CA: Exactly. Fundamentally we’re trying to drive tune-in to Golf Channel, NBC, Peacock … we’re trying to drive readership, viewership, and get more people talking, writing, and posting. There’s the hashtag #WomenWorthWatching. We’ve created this great shirt that says, “She Is/They Are Worth Watching,” and in the background is an image of Mickey Wright. This is our 75th Women’s Open, and we’re celebrating that this week. We’ve named the (winners’) gold medal after Mickey Wright. We’ve got that T-shirt out. There’s been a lot of use of that hashtag. You’ve seen male professional golfers, other athletes, actors, influencers, industry leaders … we’ve done a whole host of things in and around it. We hosted a panel with three women who have been named by Adweek by the most powerful women in sports – Molly Solomon (Emmy-winning TV producer), Cathy Engelbert (the commissioner of the WNBA and a nominee for the USGA board), and Erika Nardini (the CEO of Barstool Sports). There was a whole host of activities this week as well as with what we’re doing on social and on television.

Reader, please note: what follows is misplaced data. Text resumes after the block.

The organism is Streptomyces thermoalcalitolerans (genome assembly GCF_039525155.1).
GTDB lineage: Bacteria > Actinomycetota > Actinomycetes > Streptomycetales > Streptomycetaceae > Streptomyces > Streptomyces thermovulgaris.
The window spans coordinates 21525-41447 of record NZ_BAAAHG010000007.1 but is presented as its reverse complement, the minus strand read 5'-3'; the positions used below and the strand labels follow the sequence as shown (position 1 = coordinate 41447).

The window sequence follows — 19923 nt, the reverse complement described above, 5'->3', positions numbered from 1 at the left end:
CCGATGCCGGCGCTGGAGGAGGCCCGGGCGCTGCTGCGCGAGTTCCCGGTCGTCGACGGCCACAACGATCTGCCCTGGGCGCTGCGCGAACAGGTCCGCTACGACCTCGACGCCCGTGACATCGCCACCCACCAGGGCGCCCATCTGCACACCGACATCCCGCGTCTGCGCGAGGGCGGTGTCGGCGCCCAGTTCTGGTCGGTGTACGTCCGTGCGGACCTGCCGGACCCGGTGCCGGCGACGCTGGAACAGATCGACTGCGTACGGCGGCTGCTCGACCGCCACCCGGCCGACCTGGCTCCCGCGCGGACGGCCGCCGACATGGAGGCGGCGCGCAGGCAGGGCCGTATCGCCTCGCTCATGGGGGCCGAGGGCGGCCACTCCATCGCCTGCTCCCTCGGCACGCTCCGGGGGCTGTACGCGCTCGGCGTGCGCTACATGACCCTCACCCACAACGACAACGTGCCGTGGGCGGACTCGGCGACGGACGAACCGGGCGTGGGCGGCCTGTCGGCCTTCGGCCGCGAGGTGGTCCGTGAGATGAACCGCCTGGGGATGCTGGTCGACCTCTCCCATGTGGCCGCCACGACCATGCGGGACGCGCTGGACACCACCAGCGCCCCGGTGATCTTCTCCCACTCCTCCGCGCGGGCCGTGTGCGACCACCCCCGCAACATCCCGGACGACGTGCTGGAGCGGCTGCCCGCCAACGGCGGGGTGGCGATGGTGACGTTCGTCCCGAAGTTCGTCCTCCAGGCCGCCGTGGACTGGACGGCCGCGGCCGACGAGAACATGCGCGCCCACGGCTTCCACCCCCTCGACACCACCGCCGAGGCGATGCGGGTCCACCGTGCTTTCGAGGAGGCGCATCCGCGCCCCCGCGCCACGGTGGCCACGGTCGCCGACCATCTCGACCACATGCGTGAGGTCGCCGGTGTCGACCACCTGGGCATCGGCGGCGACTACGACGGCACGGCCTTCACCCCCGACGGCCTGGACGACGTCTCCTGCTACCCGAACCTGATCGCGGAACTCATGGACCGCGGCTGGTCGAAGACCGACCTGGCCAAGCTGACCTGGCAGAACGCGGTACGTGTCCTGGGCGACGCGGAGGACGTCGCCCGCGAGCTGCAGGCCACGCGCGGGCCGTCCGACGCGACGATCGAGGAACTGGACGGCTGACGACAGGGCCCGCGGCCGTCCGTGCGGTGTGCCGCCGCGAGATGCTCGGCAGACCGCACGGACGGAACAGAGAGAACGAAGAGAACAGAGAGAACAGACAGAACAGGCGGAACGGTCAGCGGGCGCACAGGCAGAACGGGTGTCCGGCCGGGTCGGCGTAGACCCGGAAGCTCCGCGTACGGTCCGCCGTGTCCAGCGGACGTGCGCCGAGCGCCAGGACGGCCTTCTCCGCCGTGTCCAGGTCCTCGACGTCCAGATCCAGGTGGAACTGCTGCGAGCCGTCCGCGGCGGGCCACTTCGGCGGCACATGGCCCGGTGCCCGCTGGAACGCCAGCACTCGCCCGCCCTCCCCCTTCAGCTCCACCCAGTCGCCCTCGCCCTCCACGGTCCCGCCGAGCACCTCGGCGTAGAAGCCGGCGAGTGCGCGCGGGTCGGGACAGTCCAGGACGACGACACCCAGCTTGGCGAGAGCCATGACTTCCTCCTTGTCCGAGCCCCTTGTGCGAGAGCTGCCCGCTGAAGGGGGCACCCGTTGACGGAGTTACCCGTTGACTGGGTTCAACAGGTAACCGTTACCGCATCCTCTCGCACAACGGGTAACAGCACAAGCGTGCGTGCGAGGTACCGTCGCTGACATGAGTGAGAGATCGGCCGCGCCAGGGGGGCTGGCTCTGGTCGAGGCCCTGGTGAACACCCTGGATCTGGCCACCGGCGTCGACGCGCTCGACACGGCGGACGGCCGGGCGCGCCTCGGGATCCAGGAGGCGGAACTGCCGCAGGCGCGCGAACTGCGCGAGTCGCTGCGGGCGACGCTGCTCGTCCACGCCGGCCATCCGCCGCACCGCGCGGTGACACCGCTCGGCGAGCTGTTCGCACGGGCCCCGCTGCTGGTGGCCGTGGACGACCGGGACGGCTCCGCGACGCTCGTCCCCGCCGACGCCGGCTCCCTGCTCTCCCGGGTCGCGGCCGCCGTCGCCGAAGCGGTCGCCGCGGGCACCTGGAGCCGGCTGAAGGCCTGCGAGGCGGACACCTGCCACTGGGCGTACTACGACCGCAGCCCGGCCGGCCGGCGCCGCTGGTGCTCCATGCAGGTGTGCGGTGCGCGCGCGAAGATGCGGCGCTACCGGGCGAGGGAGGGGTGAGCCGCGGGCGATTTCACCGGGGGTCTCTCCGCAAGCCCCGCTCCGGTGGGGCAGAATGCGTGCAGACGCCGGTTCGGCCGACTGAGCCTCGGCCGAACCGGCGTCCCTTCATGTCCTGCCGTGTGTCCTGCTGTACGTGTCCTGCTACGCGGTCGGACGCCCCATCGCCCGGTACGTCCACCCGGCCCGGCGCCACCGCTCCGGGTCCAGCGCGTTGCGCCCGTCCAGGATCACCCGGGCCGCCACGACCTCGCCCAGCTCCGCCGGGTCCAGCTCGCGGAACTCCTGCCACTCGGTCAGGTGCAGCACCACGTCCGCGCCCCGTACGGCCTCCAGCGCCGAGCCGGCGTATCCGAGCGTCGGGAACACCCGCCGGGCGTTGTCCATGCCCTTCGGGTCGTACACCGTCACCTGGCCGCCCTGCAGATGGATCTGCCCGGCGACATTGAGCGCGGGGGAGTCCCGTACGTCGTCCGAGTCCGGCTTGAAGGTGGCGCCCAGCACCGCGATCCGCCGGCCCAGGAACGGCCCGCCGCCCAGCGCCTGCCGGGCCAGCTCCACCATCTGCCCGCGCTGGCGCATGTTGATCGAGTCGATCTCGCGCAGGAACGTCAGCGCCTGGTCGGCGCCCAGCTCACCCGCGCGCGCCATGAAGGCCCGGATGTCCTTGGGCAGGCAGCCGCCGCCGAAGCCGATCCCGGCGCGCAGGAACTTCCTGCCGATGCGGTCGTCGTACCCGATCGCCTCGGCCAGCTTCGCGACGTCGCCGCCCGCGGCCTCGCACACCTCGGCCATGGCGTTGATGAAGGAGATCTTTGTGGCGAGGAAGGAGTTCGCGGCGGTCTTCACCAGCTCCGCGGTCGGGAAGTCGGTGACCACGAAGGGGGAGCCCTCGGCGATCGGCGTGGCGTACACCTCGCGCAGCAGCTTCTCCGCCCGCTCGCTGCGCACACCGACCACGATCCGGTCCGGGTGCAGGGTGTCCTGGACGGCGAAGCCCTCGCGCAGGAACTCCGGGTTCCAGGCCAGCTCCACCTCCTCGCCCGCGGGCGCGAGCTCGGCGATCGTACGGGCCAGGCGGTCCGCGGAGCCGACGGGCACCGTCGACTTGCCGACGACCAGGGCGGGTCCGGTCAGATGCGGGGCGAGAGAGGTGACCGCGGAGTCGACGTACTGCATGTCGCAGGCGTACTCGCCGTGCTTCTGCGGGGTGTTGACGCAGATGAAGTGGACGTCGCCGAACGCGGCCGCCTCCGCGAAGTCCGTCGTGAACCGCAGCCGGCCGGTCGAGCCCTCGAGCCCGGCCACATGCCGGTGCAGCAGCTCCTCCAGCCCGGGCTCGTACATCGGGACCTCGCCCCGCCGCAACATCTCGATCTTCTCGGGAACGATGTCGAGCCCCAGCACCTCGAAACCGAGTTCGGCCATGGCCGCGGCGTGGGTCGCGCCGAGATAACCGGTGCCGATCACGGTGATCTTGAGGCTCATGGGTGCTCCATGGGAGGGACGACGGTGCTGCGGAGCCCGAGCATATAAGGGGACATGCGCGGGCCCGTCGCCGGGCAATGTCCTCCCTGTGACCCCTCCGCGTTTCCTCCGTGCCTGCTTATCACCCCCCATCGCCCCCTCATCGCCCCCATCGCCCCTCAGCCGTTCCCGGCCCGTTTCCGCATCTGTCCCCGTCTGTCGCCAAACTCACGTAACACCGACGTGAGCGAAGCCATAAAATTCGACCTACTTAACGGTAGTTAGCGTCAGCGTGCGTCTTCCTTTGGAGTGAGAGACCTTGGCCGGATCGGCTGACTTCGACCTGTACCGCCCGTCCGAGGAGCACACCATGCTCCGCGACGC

AS: Barstool is a bit of a unique partnership for promotion and content. How did that relationship come to be?
CA: Through their Fore Play podcast, they’ve been covering our events for the last three years or so. This was their real first foray into covering a women’s major championship. Erika has her own podcast called Token CEO, and she had our champion, Michelle Wie, on it talking about golf and this week. Riggs (Sam “Riggs” Bozoian) and his group on Foreplay had Michelle Wie, Jaye Marie Green, and Maria Fassi talking about this week. They’ve done a lot of social posts. They have a massive following. They tap into audiences that aren’t traditional but are golf fans. When Riggs posts a picture of Maria Fassi on the range warming up and talks about how amazing her swing is, it gets 100,000-200,000 views. That’s really important. We’re appreciative of the effort they’ve made, and they’re committed to doing more in women’s golf, which is great.
AS: So overall, how have things gone for you and your team at the 2020 U.S. Women’s Open?